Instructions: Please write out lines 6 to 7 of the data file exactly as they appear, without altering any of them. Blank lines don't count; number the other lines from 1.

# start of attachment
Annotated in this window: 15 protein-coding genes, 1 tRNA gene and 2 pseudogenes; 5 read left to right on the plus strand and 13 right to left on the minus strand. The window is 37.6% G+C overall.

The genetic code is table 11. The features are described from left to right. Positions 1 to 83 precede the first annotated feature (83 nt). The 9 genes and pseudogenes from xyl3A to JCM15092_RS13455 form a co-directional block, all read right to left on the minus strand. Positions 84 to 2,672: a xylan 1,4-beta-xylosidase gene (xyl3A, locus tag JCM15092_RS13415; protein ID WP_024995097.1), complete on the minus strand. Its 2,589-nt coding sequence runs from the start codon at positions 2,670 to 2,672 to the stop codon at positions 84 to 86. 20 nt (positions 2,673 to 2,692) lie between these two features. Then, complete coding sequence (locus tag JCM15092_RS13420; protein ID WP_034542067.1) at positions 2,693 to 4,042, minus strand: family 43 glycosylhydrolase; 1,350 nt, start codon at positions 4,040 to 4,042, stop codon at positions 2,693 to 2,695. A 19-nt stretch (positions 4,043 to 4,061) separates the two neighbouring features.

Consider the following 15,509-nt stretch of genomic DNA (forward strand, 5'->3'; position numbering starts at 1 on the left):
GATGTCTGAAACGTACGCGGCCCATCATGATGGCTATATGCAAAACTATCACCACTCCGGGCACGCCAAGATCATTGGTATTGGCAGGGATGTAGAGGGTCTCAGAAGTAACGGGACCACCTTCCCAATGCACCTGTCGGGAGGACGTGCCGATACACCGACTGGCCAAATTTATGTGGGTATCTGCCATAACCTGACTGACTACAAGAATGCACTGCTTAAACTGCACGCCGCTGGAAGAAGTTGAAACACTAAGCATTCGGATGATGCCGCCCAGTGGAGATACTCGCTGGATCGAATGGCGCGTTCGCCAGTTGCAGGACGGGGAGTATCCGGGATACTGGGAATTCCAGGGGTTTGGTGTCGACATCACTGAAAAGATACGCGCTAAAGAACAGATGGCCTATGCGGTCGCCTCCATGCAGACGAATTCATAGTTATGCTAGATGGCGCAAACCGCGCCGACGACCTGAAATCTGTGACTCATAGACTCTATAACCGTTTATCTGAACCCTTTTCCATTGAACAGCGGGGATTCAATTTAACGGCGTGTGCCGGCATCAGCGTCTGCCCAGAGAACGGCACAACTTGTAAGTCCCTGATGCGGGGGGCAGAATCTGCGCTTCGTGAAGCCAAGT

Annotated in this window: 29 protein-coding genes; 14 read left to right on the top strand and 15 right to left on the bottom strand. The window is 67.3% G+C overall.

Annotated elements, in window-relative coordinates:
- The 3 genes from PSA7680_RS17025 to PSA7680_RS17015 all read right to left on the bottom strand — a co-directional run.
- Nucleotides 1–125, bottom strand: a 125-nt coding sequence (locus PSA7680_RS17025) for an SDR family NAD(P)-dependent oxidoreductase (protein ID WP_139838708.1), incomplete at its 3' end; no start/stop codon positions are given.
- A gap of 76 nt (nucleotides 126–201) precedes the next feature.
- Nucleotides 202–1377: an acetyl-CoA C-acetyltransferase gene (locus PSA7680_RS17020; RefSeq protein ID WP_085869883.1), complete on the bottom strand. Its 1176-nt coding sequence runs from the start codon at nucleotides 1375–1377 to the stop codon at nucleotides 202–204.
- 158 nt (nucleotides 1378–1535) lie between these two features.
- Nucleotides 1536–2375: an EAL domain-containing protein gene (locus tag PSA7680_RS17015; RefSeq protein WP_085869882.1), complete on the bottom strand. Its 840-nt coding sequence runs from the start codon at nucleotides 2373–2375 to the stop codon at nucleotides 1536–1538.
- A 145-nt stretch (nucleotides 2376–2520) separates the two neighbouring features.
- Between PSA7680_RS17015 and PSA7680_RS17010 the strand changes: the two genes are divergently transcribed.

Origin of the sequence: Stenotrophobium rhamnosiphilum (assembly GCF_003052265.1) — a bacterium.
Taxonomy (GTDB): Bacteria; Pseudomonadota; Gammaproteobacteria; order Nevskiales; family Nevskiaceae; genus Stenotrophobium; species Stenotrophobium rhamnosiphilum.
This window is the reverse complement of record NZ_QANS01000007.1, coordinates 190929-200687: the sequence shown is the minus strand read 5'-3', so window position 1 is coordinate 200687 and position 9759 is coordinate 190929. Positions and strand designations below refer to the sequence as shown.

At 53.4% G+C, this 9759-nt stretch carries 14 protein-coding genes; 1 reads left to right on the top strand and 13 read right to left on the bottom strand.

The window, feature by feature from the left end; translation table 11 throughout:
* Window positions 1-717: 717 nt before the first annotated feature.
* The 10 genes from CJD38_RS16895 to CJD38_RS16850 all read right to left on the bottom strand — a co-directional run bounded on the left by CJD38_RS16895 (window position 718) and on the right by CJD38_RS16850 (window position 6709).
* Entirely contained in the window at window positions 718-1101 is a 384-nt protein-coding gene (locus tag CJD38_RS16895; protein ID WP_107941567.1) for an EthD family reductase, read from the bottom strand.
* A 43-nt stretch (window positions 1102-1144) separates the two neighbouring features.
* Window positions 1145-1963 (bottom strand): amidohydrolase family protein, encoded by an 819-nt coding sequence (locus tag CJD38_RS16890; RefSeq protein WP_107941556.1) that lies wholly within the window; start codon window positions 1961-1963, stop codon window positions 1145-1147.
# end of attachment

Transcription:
Annotated elements, in window-relative coordinates:
- The 3 genes from PSA7680_RS17025 to PSA7680_RS17015 all read right to left on the bottom strand — a co-directional run.